A very striking illustration of this was found in the Report which we debated about a year ago in your Lordships' House, the Report of the Unemployment Assistance Board, when the Chairman pointed out that some 30,000 of the unemployed were receiving, when unemployed, almost as much as they received when in full work. The Board's payments were simply insufficient to meet the essential needs, and yet they were only just below what these men, and tens of thousands of others, were receiving when they were in full work. I know it is impossible to suggest that at this moment there should be a general raising of the standard of wages, but I do feel that there is a very strong case to consider the policy of family allowances. I hope the noble Earl who will reply may possibly be able to say something about this. The problem has been discussed here before, and I know that there are serious difficulties in the way. We have to convert the Party opposite, I think, to family allowances, and the trade unions certainly have to be converted to it. There are different schemes. I do not venture to express an opinion on any one of these schemes, or to advocate any one special scheme for family allowances. But what I do urge is that the Government should appoint a Committee to inquire into the whole matter as thoroughly as possible, conferring, of course, with those who are at present opposed to this policy.

A much more direct way of dealing with the problem of malnutrition is seeing that those who are unable to provide sufficient milk for their families have this milk, either given free or at a lower price, through subsidies. There are other noble Lords present who can speak with much greater authority than I can about the value of milk. I would only quote a sentence from the Report of the Mixed Committee of the League of Nations on Nutrition. In this it is said: Of special importance is the adequate consumption of milk by infants, children, adolescents and expectant and nursing mothers. Its value is unique, it is indispensable. More than any other food it contains the elements essential for life and growth. It has no satisfactory substitute, and it is in itself the nearest approach we possess to a complete food. This leads me to the questions that I want to ask of the noble Earl. First I want to ask what further steps the Government propose to take to provide milk, either at a reduced price or free, to expectant and nursing mothers and children below school age. In the Milk Act of last year provision was made for this. A certain sum of money was set aside for this very purpose, but I understand that not one farthing of that money has been spent on this matter.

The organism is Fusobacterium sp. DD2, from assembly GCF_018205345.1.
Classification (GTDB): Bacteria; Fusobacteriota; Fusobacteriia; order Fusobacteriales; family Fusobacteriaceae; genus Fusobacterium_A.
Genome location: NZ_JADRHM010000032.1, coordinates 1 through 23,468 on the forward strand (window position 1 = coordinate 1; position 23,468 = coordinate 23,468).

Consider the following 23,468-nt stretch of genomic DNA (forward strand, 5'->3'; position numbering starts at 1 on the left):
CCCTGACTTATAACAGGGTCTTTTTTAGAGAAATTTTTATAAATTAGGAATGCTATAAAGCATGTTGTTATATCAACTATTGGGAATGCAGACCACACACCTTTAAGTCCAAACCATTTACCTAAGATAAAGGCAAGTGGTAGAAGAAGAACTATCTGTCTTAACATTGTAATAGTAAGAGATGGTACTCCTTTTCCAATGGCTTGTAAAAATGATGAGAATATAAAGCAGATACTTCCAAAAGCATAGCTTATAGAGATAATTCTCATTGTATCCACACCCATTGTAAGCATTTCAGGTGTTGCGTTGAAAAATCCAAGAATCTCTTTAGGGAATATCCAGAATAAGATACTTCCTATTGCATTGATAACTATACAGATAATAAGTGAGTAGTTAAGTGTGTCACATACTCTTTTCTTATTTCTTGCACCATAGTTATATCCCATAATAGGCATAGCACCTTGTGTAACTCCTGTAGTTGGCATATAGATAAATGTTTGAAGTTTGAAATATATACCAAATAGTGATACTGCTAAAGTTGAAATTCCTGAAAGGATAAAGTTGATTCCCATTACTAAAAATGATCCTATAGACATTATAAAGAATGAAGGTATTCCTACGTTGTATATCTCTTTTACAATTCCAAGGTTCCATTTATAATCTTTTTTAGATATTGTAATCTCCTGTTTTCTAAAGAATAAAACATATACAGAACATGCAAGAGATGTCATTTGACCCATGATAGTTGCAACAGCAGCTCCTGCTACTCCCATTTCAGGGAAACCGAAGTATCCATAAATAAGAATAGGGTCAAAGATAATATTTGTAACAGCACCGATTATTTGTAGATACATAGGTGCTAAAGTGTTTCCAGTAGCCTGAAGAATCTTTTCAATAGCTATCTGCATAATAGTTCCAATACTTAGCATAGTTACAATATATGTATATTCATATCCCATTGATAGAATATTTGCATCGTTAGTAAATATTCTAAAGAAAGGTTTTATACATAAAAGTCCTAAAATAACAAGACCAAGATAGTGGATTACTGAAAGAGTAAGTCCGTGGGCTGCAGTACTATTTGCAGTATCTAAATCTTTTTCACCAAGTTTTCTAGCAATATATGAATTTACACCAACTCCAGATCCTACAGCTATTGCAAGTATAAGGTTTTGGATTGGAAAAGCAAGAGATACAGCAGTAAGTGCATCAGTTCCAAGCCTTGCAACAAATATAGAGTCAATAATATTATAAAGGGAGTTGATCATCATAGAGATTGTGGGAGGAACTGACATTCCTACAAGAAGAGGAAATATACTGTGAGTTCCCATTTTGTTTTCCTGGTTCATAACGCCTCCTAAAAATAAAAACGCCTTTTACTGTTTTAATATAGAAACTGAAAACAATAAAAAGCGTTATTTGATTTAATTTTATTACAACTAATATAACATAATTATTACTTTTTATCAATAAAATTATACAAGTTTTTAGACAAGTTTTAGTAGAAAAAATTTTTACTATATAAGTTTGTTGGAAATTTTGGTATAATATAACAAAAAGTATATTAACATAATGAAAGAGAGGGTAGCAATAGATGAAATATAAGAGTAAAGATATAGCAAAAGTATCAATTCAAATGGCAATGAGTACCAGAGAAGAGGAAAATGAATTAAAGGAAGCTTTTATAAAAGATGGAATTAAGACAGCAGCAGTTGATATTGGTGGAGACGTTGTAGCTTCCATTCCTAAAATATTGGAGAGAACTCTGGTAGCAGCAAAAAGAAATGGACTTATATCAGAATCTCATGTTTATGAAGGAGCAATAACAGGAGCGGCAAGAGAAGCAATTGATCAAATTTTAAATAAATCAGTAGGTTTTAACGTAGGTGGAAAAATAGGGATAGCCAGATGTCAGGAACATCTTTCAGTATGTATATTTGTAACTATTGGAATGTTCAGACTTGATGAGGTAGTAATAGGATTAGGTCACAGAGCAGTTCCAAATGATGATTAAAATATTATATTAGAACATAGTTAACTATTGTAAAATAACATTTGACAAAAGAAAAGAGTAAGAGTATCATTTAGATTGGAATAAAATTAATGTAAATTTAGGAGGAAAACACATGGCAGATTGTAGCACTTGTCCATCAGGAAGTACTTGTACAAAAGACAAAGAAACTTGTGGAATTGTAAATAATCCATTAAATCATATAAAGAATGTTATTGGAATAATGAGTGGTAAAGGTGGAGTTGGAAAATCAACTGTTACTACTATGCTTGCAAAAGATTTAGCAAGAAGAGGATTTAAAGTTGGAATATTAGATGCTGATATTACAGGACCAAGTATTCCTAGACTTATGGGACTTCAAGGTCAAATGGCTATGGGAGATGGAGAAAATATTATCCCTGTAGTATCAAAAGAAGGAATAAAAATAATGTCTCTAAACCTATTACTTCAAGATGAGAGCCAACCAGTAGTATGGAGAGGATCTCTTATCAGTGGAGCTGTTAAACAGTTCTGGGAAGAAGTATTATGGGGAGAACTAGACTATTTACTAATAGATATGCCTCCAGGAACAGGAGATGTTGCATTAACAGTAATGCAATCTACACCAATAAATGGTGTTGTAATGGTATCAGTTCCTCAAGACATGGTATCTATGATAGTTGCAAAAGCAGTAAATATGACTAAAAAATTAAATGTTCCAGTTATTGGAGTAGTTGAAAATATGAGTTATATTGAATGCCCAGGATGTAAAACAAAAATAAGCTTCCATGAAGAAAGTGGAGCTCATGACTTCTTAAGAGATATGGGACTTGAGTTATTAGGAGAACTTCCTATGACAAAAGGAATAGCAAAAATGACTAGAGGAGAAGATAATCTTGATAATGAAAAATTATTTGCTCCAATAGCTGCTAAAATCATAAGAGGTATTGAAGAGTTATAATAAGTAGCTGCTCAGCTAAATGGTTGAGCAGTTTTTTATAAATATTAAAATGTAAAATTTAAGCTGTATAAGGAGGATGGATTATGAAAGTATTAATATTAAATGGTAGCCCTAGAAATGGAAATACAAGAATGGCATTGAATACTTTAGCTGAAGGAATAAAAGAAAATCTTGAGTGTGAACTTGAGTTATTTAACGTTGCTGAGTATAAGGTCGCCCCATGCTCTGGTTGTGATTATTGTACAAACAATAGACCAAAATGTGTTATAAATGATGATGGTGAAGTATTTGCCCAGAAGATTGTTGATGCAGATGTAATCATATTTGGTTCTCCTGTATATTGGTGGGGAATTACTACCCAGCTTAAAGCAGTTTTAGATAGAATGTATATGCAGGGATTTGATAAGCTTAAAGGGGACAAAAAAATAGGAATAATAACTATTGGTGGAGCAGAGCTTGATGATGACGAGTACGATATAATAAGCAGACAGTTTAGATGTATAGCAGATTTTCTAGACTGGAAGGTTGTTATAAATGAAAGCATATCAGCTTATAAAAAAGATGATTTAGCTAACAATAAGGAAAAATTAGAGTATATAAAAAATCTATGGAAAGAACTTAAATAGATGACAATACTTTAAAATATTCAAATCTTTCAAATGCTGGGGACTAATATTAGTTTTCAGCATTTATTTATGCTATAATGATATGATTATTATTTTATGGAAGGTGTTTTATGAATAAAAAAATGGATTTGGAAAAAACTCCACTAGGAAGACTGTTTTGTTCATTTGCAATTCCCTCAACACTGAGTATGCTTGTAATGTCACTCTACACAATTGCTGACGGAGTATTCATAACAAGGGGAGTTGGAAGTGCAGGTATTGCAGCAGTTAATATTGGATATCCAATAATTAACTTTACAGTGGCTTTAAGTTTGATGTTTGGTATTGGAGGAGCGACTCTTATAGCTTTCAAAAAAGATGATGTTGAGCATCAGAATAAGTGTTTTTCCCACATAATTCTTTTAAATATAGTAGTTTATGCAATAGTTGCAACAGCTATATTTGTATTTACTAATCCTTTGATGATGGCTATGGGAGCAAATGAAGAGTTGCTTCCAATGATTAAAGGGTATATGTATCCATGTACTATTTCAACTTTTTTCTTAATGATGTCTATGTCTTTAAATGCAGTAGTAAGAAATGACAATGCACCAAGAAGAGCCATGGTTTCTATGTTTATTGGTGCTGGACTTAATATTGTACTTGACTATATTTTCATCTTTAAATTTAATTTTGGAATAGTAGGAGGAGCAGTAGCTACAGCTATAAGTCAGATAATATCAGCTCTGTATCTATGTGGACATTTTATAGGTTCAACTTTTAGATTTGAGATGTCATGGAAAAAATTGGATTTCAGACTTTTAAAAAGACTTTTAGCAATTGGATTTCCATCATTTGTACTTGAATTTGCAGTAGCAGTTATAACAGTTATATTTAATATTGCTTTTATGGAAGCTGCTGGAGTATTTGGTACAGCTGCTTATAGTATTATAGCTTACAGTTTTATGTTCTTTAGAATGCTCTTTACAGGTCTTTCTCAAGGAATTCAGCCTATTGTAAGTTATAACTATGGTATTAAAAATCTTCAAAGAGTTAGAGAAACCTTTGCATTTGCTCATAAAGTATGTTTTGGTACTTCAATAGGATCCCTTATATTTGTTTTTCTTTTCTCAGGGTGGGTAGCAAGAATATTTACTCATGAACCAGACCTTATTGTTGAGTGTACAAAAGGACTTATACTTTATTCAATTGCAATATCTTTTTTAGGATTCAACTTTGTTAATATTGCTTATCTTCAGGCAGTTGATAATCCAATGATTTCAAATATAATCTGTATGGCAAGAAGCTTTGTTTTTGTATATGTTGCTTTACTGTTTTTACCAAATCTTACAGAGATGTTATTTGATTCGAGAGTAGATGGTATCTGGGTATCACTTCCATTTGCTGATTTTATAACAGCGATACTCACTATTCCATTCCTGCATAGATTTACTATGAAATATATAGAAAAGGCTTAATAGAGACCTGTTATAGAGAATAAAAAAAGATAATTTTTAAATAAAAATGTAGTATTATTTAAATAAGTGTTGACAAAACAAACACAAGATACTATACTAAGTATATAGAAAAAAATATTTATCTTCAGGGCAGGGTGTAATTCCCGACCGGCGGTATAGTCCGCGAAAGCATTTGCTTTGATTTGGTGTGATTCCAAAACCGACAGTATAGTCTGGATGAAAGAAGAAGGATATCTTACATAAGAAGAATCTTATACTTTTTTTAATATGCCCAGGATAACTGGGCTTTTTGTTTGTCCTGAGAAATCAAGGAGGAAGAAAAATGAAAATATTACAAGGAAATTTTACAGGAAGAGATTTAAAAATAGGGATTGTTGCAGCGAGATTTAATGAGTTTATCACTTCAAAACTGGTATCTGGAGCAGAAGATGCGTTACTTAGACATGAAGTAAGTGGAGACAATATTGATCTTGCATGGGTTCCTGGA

I believe there were negotiations between the producers and the distributors—I am speaking of the negotiations of last year—but those negotiations were unsuccessful. I understand from a statement in another place that negotiations have been renewed, but it does really seem deplorable that when the Government have set aside a considerable sum of money for this purpose it has not been found possible to use it. If these negotiations fail, I hope His Majesty's Government will make it perfectly plain on whom blame rests for the failure. There fore my question is: What do the Government propose to do to provide milk, either at a reduced price or free, to expectant and nursing mothers and children below school age—this means, I think, something like 3,000,000 mothers and children—and also what further steps do they propose to take to provide milk for the children now at school?